After growing up in Carbondale, singer-songwriter Andy Hackbarth spent time writing and performing between Nashville and Denver. For the past six years, he’s been gigging on cruise ships, which took him to fifty countries.
While he probably won’t be playing at sea in the near future, he’ll have more time to focus on his new project, the Saguache Hotel, a 110-year-old building which he recently bought and will be renovating over the next two years.
Last summer, Hackbarth had visited Saguache, a San Luis Valley town with a population of 450 people about three hours south of Denver. He had planned to look at a rustic cabin that was for sale, thinking it would be a nice long-term rental investment. But as he wandered the town’s Main Street, he saw that the hotel, which had been vacant for three decades, was for sale.
“I just knew I was getting it,” Hackbarth says. “I loved it. It was just such a cool building, and it had such presence and character. It was just like this ghost sitting there, just waiting for somebody. I definitely hadn’t even ever thought about anything like this. And when I first saw the building, I didn’t think there was any way that I could make it happen.”
Instead of getting the cabin, Hackbarth bought the hotel last November, funding the project with his life savings, loans, and grants from History Colorado and the State Historical Fund. He’s also started a GoFundMe campaign to help pay for renovation costs. Over the next two years, Hackbarth will completely overhaul the building. With his father Charlie Hackbarth, he will pretty much do everything himself besides electrical, heating and plumbing.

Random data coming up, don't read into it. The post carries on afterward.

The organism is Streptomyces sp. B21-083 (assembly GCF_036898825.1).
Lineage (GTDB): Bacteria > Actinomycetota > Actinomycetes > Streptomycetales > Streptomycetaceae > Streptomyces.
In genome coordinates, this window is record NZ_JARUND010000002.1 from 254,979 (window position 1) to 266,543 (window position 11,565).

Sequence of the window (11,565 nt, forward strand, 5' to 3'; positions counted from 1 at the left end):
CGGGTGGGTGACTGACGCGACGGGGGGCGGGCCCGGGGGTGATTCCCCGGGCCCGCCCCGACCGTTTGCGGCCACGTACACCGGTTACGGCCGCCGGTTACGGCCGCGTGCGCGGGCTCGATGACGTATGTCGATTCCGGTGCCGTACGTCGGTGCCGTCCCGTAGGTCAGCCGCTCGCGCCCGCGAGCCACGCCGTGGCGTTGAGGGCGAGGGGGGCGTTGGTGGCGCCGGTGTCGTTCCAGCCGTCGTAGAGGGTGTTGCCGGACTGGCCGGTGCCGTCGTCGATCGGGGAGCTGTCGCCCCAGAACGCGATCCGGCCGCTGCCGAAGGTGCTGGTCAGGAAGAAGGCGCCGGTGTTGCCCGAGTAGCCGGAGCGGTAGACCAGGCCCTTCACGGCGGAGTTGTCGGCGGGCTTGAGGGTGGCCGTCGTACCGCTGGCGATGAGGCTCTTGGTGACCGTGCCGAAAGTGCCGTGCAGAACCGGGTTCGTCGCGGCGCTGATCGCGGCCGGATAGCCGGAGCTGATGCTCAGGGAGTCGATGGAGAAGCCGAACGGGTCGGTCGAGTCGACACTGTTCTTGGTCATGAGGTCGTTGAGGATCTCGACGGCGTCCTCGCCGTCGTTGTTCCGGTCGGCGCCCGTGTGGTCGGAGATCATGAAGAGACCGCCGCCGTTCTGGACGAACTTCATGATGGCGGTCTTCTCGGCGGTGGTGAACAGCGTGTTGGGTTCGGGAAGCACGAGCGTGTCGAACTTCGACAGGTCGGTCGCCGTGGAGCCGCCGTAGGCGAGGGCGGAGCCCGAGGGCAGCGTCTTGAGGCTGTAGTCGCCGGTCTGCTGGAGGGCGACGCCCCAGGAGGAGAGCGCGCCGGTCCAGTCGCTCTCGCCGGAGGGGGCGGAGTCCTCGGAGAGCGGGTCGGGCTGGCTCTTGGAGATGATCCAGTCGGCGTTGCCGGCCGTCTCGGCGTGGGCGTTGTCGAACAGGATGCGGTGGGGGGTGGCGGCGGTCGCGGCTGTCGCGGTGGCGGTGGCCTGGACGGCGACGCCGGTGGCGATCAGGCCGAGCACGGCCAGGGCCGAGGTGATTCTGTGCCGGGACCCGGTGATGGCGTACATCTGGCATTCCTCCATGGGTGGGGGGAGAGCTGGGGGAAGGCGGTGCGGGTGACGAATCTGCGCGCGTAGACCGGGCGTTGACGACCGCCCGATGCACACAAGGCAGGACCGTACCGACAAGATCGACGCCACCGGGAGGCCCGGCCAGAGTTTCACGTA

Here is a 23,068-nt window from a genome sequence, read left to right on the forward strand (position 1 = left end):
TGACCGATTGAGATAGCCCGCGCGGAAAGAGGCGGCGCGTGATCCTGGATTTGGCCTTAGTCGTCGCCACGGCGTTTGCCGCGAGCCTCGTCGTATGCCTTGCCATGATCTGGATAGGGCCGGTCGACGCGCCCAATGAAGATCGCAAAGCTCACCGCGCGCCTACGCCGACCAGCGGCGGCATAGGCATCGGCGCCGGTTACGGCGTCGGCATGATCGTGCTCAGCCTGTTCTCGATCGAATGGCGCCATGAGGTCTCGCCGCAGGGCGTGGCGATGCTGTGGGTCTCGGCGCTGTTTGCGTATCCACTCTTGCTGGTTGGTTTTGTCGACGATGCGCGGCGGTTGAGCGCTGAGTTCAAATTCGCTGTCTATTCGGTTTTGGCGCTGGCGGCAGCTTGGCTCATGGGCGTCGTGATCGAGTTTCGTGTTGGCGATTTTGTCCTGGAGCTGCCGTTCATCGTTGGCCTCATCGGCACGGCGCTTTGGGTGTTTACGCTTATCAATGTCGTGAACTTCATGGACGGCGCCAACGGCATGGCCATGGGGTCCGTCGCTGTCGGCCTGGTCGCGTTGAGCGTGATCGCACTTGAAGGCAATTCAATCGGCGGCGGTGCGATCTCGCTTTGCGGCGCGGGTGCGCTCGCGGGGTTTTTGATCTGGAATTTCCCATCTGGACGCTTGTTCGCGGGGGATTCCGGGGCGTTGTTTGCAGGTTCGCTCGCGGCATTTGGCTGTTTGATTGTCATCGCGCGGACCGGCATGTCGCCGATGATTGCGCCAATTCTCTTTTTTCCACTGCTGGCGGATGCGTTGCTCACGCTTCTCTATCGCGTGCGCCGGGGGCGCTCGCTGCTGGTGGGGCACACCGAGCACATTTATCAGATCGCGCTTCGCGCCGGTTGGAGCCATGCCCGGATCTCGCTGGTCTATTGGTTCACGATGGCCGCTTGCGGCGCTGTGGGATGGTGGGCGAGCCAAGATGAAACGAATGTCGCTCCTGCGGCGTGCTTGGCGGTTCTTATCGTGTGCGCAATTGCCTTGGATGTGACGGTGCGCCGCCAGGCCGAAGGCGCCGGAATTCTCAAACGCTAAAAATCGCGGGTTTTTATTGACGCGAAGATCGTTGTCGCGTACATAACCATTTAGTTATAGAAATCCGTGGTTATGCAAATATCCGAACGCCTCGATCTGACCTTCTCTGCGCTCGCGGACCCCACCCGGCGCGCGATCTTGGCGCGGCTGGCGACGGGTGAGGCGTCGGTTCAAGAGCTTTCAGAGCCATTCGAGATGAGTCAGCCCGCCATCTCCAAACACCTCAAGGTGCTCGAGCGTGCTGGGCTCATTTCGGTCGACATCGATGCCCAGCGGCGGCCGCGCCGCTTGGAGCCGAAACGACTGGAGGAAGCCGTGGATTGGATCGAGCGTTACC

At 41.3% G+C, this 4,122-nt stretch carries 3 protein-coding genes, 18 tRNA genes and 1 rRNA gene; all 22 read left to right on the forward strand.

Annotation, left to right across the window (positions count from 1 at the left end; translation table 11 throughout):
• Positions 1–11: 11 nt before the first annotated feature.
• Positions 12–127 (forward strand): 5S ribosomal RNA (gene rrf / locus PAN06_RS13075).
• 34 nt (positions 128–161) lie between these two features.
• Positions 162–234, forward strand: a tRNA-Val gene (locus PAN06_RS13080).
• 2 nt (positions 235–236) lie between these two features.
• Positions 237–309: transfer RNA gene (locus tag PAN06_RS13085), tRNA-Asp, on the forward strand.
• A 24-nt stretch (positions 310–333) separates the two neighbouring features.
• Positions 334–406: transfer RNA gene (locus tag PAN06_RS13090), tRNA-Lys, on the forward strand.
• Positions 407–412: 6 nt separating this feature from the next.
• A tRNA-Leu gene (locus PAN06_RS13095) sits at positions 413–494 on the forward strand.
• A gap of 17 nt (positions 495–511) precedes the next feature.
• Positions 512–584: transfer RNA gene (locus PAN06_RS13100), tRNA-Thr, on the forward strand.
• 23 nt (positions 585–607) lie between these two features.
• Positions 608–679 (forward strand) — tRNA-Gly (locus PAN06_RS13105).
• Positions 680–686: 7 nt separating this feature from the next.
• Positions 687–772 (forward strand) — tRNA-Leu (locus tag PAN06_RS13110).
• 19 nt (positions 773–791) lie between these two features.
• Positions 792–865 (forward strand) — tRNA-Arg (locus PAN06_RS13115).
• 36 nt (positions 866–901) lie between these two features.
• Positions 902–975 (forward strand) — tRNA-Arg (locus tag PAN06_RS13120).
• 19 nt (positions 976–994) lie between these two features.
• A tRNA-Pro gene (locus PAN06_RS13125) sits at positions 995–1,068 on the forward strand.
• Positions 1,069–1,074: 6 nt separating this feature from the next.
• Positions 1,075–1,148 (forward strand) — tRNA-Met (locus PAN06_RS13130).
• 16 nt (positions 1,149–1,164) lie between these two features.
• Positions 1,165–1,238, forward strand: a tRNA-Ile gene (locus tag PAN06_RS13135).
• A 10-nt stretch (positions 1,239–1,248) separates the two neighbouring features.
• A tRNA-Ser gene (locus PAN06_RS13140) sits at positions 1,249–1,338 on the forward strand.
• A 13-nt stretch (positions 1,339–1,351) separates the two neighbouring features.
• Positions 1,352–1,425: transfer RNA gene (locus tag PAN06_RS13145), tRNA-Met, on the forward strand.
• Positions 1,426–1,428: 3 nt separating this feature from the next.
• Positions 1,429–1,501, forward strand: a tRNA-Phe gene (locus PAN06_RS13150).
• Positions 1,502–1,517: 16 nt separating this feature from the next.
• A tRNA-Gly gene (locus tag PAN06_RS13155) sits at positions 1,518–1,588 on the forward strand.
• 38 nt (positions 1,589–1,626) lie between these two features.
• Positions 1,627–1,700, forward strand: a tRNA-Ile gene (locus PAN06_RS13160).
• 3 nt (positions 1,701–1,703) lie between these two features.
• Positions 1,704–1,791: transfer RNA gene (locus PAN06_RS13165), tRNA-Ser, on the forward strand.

There will be live music, a coffee shop and a cocktail lounge on the hotel’s main floor. Hackbarth also plans to host concerts on the nearby outdoor lot.
“My primary focus and part of why I see so much potential in this building is because it’s just absolutely set up for live music,” Hackbarth says. “I’m doing a lobby coffee shop here, and I’d love to have just a little corner stage there to have some singer-songwriters or classical guitarists.”
Hackbarth, who attended the Aspen Music School before graduating from the University of Colorado Boulder with a degree in classical guitar performance, says the bar will also have a stage for indoor concerts and piano-bar music — the kind he played on cruise ships.
For the outdoor concerts, Hackbarth says he’ll turn the adjacent lot into a beer-garden-style venue with a big stage, some gas fireplaces and little shelters people can sit under. He’d like to eventually hold an annual festival highlighting regional acts.
“There’s so much great music in the state and in the surrounding area,” Hackbarth says. “We’ll start with that and just try to be consistent, try to have music going often enough that people get used to looking to the hotel as their source in the Valley for live music. And then anybody who wants to